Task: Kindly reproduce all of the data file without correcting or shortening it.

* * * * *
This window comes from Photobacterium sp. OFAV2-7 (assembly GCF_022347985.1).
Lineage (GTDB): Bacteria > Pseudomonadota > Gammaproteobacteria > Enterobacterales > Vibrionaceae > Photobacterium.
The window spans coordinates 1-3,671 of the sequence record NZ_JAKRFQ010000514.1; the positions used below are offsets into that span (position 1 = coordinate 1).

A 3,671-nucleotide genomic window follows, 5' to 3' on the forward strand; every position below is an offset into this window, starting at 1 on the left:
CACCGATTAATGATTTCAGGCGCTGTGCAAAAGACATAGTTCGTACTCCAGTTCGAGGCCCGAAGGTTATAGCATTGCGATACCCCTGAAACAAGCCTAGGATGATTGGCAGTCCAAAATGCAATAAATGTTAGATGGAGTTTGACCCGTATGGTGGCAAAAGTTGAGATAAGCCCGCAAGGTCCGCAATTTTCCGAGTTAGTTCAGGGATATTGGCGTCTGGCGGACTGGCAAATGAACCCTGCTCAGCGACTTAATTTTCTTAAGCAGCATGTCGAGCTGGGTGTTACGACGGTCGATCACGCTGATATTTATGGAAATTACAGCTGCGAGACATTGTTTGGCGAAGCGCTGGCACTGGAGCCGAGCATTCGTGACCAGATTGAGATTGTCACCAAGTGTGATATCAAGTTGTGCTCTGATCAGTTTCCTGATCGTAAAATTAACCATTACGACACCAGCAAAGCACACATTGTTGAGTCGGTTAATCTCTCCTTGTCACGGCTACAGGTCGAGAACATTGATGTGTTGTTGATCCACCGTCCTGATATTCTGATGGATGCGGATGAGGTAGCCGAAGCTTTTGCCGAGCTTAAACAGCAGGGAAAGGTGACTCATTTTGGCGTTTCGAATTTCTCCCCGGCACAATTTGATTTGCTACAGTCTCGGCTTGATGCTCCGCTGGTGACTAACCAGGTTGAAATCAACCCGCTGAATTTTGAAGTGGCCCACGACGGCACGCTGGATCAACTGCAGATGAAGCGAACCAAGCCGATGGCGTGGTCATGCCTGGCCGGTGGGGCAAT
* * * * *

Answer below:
This window comes from Photobacterium sp. OFAV2-7 (assembly GCF_022347985.1).
Lineage (GTDB): Bacteria > Pseudomonadota > Gammaproteobacteria > Enterobacterales > Vibrionaceae > Photobacterium.
The window spans coordinates 1-3,671 of the sequence record NZ_JAKRFQ010000514.1; the positions used below are offsets into that span (position 1 = coordinate 1).

A 3,671-nucleotide genomic window follows, 5' to 3' on the forward strand; every position below is an offset into this window, starting at 1 on the left:
CACCGATTAATGATTTCAGGCGCTGTGCAAAAGACATAGTTCGTACTCCAGTTCGAGGCCCGAAGGTTATAGCATTGCGATACCCCTGAAACAAGCCTAGGATGATTGGCAGTCCAAAATGCAATAAATGTTAGATGGAGTTTGACCCGTATGGTGGCAAAAGTTGAGATAAGCCCGCAAGGTCCGCAATTTTCCGAGTTAGTTCAGGGATATTGGCGTCTGGCGGACTGGCAAATGAACCCTGCTCAGCGACTTAATTTTCTTAAGCAGCATGTCGAGCTGGGTGTTACGACGGTCGATCACGCTGATATTTATGGAAATTACAGCTGCGAGACATTGTTTGGCGAAGCGCTGGCACTGGAGCCGAGCATTCGTGACCAGATTGAGATTGTCACCAAGTGTGATATCAAGTTGTGCTCTGATCAGTTTCCTGATCGTAAAATTAACCATTACGACACCAGCAAAGCACACATTGTTGAGTCGGTTAATCTCTCCTTGTCACGGCTACAGGTCGAGAACATTGATGTGTTGTTGATCCACCGTCCTGATATTCTGATGGATGCGGATGAGGTAGCCGAAGCTTTTGCCGAGCTTAAACAGCAGGGAAAGGTGACTCATTTTGGCGTTTCGAATTTCTCCCCGGCACAATTTGATTTGCTACAGTCTCGGCTTGATGCTCCGCTGGTGACTAACCAGGTTGAAATCAACCCGCTGAATTTTGAAGTGGCCCACGACGGCACGCTGGATCAACTGCAGATGAAGCGAACCAAGCCGATGGCGTGGTCATGCCTGGCCGGTGGGGCAAT